Generally speaking, if you were in business FIRST and got the federally registered trademark FIRST, then you may want to contact a trademark lawyer to look at all the facts and consider sending a cease and desist letter. Best of luck! See you at the top!
Generally speaking, you need to be careful when tying to use copyrighted pictures, images, characters, or real living third party persons in your NFT's. I know this is a new area of technology, but traditional principles of copyright law still exist. Unless you are making a COLLAGE, for...Read more »
How were the answers you got lost time? You always have to be careful using a persons name, image, or likeness without their consent. Many states have "right of publicity laws" (for example, California where I practice). There are some exceptions to the rule (in California I am...Read more »
I am not exactly sure what your question is, but are you referring to using the Dallas Cowboy Cheerleaders for commercial products? If that is the question, I would be very careful, you can run into potential problems including with "right of publicity" claims from the individual...Read more »
Parody protection can always be a tricky thing. A true parody is a work that makes fun (or "pokes fun") of the original. If you are doing that, you are in a much better position as section 107 does allow fair use protection for things like this, and for things such as "comment and...Read more »
There are many "photo trolls" out there seeking thousands of dollars for use of a single image. There are many different things we consider in deciding what amounts are fair and proper under the copyright law. For example, some factors to think of are:
The photo in question was taken on March 4, 1865, by an employee, probably by Alexander Gardner, if so, of a privately-owned photography studio, owned by Matthew Brady. Can I reprint one of these photos in a book and be free of any legal consequences? Thank you.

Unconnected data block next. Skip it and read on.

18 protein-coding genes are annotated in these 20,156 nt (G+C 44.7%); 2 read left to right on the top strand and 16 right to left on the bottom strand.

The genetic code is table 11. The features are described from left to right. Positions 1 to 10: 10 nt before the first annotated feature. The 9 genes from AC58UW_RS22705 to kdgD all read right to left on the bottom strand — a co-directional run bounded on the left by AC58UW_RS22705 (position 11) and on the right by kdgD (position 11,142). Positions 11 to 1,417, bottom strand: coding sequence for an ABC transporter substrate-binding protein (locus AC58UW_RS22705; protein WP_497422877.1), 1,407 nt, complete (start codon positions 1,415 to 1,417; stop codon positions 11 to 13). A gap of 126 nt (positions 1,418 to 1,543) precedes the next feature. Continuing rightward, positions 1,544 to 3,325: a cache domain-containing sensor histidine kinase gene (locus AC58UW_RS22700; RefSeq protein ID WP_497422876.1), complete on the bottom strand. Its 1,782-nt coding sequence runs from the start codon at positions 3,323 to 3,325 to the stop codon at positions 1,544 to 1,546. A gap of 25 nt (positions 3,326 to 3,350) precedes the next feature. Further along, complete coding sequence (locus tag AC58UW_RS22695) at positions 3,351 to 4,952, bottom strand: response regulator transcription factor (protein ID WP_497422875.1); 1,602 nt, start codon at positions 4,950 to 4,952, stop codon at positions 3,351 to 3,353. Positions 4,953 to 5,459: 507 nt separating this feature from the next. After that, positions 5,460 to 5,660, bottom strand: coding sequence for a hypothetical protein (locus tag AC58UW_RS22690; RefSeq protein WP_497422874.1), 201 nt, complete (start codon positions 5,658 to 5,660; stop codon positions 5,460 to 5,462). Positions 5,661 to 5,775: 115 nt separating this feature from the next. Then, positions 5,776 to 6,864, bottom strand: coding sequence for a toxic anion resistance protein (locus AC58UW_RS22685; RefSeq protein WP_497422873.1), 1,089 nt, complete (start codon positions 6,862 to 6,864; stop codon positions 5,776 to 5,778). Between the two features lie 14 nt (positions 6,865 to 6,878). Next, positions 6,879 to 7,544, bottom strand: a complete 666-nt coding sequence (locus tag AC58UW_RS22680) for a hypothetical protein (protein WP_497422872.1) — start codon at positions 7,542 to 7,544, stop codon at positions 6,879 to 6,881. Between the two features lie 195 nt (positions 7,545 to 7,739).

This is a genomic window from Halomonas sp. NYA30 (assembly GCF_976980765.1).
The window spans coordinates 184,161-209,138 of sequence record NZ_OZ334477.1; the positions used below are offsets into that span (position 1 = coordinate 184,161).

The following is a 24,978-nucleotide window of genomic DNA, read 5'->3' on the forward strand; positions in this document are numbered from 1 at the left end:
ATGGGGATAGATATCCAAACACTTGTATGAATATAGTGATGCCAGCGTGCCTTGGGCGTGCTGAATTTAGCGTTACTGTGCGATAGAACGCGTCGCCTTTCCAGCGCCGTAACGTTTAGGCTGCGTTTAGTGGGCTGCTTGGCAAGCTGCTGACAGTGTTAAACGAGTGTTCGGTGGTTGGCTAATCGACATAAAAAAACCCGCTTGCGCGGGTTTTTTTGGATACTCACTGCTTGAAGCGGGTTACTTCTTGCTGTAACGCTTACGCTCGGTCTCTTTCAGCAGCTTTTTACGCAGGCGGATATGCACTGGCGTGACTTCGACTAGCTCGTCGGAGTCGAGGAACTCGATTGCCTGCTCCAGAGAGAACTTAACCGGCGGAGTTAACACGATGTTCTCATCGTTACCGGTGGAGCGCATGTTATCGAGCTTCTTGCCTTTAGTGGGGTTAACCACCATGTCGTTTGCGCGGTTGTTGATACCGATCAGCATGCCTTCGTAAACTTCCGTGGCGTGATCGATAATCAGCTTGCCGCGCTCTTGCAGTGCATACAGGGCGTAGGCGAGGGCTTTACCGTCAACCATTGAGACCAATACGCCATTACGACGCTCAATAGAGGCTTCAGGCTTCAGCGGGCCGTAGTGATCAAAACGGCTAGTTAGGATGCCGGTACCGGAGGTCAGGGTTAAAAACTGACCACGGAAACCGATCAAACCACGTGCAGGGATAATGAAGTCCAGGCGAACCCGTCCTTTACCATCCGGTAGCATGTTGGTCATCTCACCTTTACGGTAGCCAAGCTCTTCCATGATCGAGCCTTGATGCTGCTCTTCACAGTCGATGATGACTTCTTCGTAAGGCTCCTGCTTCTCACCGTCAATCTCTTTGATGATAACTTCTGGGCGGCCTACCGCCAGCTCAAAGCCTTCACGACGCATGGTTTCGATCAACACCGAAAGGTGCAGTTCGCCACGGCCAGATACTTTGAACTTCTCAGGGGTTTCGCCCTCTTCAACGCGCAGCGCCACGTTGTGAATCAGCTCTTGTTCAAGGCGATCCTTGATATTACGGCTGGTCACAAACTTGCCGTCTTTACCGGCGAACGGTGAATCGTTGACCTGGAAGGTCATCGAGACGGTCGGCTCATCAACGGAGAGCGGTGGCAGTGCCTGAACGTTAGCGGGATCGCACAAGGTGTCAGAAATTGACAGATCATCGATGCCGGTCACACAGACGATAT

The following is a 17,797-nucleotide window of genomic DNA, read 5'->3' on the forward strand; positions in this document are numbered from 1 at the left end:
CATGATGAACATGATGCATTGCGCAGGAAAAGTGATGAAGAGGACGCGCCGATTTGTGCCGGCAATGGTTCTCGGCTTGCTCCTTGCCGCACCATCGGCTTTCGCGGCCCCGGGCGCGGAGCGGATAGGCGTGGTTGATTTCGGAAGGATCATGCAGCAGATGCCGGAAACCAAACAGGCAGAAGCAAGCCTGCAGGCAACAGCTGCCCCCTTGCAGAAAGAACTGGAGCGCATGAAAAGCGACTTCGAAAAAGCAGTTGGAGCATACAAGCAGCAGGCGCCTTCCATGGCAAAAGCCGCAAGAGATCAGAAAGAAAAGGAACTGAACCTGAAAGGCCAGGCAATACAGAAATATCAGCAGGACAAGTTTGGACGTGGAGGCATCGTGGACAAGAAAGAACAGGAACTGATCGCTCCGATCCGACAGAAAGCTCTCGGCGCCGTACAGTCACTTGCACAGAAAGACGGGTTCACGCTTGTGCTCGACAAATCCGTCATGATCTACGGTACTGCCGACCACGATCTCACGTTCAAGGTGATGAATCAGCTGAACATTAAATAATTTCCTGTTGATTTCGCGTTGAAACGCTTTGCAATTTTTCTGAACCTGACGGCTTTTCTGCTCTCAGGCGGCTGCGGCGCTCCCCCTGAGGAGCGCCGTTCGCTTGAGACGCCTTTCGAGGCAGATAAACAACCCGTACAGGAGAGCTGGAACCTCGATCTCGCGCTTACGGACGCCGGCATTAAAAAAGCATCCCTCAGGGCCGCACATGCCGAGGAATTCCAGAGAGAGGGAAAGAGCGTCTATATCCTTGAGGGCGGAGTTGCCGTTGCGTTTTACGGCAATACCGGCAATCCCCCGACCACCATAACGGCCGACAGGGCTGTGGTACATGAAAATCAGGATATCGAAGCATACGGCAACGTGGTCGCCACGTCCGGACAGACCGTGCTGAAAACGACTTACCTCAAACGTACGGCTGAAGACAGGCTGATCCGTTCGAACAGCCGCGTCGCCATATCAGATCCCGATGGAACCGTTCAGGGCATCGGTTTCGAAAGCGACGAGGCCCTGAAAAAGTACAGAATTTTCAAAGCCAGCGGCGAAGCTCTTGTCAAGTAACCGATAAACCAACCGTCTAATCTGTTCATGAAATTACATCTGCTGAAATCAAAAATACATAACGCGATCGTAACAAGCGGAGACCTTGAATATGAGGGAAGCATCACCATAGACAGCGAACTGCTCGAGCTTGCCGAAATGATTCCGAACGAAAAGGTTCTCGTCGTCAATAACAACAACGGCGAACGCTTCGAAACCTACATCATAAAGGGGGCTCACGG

Items in the public domain do not have copyright protections. That means, you can use these photos or images how you see fit, but make sure they are truly in the public domain (all rights expired). In your example, that photo would seem to be in the public domain. Public domain photos become...Read more »
This is a very important question. Before you invest in creating products or services using images found online, it is important to know who the "rights holder" is (the person who owns the legal rights to the photograph).
In some cases, a photo may be in the public domain, but...Read more »
This is one you are probably want to seek legal help on. Many states, such as California, have a "right of publicity law" which protects a persons NAME, image and likeness. If it were me, I would not want my game to get big, only to find out one or more players want a "slice of the...Read more »
You should still consult with a copyright defense law firm so you can see if there might be any future reason to worry. Sometimes things go away, and sometimes they don't. Best to get an idea where you stand after a lawyer reviews the evidence. Is it Strike 3 Holdings by any chance? If so,...Read more »
This is not legal advice. From my jurisdictions (California and Arizona), I don't normally see a fee demand with a cease and desist, although I do not believe there is anything improper about requesting a pursuit fee in the right case. See you at the top! Attorney Steve®
This is not legal advice. I would have a lawyer look at this before you jump in especially if you are investing a lot of money. There can be rights of publicity issues and her estate could own some rights. Tread cautiously. Attorney Steve®